| 25 May 2024, Saturday |

Libya’s upper house proposes delaying December presidential elections

Libya’s upper chamber suggested postponing presidential elections in December by two months on Wednesday, the latest squabble over the poll meant to help end a decade of turmoil.

A United Nations-led political process aimed at holding elections on December 24 has been hampered by severe disagreements over the legal foundation for elections and who should be allowed to run, with a slew of unpopular people stepping forward.

To avoid jeopardizing the country’s political transition, the High Council of State, which is akin to a senate, proposed holding the presidential election in February.

“Proceeding with presidential elections without any official constitutional or legal framework, amid tension, mistrust among (Libyan) actors, and foreign influence, might ruin the entire democratic process,” it warned in a statement.

Omar Boshah, the Council’s first deputy president, warned media in Tripoli that if the vote is held on December 24, “the results would not be recognised.”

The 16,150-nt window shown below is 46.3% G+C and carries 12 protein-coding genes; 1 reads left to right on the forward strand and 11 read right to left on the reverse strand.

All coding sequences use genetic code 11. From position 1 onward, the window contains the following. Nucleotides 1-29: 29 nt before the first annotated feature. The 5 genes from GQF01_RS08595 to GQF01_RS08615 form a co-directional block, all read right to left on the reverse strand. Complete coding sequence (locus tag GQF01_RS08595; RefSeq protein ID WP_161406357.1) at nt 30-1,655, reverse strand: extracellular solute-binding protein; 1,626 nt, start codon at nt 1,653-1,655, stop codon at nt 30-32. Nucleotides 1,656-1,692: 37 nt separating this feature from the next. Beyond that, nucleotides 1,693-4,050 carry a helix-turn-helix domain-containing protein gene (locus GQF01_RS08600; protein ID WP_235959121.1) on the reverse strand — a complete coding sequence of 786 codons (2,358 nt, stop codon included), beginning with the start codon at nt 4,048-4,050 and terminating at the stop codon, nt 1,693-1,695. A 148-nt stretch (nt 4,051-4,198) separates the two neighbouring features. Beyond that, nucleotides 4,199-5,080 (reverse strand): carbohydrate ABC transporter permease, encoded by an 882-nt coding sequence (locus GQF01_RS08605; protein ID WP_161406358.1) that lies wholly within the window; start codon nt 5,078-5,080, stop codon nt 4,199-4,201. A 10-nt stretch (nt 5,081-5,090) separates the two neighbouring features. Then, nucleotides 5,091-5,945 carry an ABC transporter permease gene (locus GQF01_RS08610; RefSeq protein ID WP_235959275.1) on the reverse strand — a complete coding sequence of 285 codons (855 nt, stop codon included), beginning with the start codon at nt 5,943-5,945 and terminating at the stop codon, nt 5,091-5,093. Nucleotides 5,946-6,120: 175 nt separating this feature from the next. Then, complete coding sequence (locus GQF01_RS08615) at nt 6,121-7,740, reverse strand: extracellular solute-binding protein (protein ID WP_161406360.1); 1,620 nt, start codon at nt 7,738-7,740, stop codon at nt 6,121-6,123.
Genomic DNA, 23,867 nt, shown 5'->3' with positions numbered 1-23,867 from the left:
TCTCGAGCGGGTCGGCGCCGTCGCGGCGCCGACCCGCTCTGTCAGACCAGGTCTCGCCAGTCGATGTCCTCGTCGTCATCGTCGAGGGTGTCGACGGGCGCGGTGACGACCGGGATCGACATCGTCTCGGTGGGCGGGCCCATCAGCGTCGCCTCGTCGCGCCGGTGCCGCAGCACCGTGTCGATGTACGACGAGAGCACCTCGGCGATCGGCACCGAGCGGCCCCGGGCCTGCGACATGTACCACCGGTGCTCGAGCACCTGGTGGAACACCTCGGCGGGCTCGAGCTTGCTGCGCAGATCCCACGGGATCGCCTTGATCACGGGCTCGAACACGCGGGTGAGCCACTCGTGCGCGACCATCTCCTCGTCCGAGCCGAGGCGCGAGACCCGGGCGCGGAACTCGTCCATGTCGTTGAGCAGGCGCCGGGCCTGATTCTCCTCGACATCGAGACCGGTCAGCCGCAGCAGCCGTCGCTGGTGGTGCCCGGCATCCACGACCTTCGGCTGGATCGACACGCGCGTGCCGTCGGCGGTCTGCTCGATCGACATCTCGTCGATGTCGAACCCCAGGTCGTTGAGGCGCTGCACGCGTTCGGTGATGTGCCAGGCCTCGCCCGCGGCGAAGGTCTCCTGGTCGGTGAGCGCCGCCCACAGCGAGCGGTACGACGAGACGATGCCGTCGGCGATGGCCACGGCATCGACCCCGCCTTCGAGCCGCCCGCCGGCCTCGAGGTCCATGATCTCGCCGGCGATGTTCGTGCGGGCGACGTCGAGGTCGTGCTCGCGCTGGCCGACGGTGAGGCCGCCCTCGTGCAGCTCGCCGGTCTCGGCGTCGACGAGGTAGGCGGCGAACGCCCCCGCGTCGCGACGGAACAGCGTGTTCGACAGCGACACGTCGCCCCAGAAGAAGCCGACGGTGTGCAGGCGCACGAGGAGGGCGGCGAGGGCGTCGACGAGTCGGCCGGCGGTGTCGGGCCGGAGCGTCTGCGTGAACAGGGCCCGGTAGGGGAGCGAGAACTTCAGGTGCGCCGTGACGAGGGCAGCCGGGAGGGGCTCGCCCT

The Council, situated in the western city of Tripoli, has been at odds with a rival body, the House of Representatives, based in the eastern city of Tobruk, over electoral regulations.

The eastern-based authority said in October that the parliamentary ballot will be moved from December 24 to January.

However, the UN mission in Libya has encouraged authorities to keep the presidential and legislative elections scheduled for this month in order to strengthen their legitimacy.

Following an October 2020 truce between warring eastern and western camps, the elections occur after more than a year of relative quiet in the North African country.

Analysts, though, have cautioned that violence might erupt again in the run-up to the election.

The Council proposed that parliamentary elections be held in February.

It stated that the newly elected house’s first responsibility will be to design a new constitution – the first since longtime tyrant Muammar Gaddafi canceled the previous one in 1969.

Since Gaddafi’s fall and assassination in a 2011 rebellion supported by Western troops, Libya has been ravaged by bloodshed, with a slew of militias and foreign forces filling the hole.

In March, a new transitional government based in Tripoli was sworn in with the authority to lead the country till the December elections.

However, with only two weeks until the historic vote, no definitive list of candidates has been released, and campaigning has not formally commenced.

  • AFP